So, what does autism look like?

What does Autism look like?


If, like me, you have children or family members on the autistic spectrum I’m sure you’re as sick of this one as I am.  We’ve all had it, trying to explain their behaviour and telling people they’re autistic and then getting the surprised look and “Oh?  They look perfectly ok to me?”.  So….what does autism look like?  We know the answer is that it doesn’t ‘look’ like anything!

Even a person on the extreme end of the spectrum doesn’t ‘look’ autistic, it’s only their behaviour that gives it away.  Anyway, I’m on a mission, I have been for years but life gets in the way sometimes.  Now, however, things are starting to come together to enable me to try to spread the word and raise awareness of what autism ‘looks’ like and more importantly, the real challenges people on the spectrum face every second of very minute of every day of their lives.

              
 

 Sooooo serene……..yeah, right!!

 


Swan syndrome

Swan syndrome?  Yes, swan syndrome.  You know the one…..all looks relatively serene on the surface but unerneath they’re paddling like mad!  This describes autism, I think, pretty perfectly.  Certainly, from what my children have explained to me, that’s exactly what it’s like.  Lorie works as a waitress and appears totally in control and relaxed when she approaches a customer but actually her heart is racing, she’s broken out in a cold sweat and she can barely get the words out of her mouth……every single time.  The anxiety levels she works through every day of her life must be exhausting, no wonder occasionally it all gets too much for her.
To make matters worse, she develops a stammer when she’s nervous which just escalates the problem even further.  I take my hat off to her for managing to survive her job, never mind the rest of her life.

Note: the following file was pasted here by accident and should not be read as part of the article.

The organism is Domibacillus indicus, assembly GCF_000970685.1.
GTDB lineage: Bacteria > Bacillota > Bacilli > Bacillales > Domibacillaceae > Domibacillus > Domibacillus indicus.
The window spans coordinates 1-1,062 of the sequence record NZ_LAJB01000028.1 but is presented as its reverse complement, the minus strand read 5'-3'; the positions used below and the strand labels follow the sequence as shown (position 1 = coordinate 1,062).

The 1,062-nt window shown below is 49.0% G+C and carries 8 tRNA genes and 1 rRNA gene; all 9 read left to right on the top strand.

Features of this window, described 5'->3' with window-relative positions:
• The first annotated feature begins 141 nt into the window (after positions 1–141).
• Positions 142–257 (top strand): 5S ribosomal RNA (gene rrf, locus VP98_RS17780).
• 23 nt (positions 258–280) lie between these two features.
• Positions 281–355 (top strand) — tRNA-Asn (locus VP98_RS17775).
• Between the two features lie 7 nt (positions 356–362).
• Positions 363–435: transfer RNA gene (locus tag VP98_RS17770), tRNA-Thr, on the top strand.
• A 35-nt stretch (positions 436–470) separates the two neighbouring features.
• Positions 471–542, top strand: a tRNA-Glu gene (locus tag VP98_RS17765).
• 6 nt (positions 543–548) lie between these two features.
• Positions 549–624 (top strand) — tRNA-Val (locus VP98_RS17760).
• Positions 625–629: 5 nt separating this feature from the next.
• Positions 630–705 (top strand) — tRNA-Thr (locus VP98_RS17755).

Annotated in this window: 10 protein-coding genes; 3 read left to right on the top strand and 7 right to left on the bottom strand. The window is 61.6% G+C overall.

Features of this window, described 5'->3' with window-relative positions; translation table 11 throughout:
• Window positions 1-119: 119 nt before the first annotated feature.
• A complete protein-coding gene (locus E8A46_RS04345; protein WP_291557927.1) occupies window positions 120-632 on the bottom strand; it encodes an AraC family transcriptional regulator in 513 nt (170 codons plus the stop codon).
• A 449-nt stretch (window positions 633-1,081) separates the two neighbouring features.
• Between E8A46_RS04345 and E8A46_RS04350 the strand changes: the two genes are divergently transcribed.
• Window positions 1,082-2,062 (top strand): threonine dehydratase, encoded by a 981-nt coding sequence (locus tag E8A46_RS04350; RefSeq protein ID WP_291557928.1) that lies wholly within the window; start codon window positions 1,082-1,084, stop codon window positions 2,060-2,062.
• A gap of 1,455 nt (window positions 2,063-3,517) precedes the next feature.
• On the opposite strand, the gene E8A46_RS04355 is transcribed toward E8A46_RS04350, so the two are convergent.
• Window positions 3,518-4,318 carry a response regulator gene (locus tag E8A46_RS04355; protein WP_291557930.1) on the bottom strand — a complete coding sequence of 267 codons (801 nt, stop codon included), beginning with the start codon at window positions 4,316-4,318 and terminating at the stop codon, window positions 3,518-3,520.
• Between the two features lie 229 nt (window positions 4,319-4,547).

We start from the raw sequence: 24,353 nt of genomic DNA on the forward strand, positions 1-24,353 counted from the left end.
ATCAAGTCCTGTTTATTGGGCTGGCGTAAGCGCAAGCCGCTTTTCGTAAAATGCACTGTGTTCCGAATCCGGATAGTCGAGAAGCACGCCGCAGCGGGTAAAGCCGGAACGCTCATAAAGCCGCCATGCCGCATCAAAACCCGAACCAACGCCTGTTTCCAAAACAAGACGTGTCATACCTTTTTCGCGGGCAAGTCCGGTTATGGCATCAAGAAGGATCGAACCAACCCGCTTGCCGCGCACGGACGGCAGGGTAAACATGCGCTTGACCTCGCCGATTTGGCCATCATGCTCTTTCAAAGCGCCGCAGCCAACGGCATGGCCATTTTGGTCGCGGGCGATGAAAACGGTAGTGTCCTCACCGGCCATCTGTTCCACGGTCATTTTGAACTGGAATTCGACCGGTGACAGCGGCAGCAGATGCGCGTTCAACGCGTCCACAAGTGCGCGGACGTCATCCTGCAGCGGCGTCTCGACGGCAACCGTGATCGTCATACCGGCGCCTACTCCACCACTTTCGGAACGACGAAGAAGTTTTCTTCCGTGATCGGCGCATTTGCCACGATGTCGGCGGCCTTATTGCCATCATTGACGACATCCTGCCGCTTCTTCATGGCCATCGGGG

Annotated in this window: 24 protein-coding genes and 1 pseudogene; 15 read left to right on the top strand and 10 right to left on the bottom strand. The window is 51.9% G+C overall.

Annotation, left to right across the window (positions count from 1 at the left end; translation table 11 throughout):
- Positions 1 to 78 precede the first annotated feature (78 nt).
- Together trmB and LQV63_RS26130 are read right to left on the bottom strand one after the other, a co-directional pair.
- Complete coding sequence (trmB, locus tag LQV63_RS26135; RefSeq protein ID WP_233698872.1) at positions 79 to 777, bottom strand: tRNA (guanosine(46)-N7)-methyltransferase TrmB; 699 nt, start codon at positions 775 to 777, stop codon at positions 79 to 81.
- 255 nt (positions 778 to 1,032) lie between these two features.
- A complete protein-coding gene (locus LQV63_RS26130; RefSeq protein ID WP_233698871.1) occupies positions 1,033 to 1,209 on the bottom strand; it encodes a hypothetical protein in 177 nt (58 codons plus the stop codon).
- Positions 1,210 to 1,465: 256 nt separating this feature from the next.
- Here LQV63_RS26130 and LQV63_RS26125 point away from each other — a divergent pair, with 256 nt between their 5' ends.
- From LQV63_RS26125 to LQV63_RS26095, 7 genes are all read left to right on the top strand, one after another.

They all tell me that their brains are running at a million miles an hour constantly working out patterns, solving mathmatical problems compulsively etc….etc….No wonder they experience the rigidity in routine and rituals that they do, it must be the only way to try to get some kind of order into their lives.  Add to all of this the dramatically heightened senses they all have to endure where certain noises, smells etc… are, to them, excruciatingly painful and I marvel at their ability to manage at all!

I have the greatest respect for all of my children and I’m also eternally grateful at their openess with me about how they feel, it enables me to understand them on a deeper level and therefore try to impart some of that information to others who may benefit from a greater understanding.

Watch this space for news but hopefully my mission to enlighten the general public as to what autism really is and not the skewed portrayal we are exposed to in sensationalised TV programmes is about to commence!  I’m very excited!





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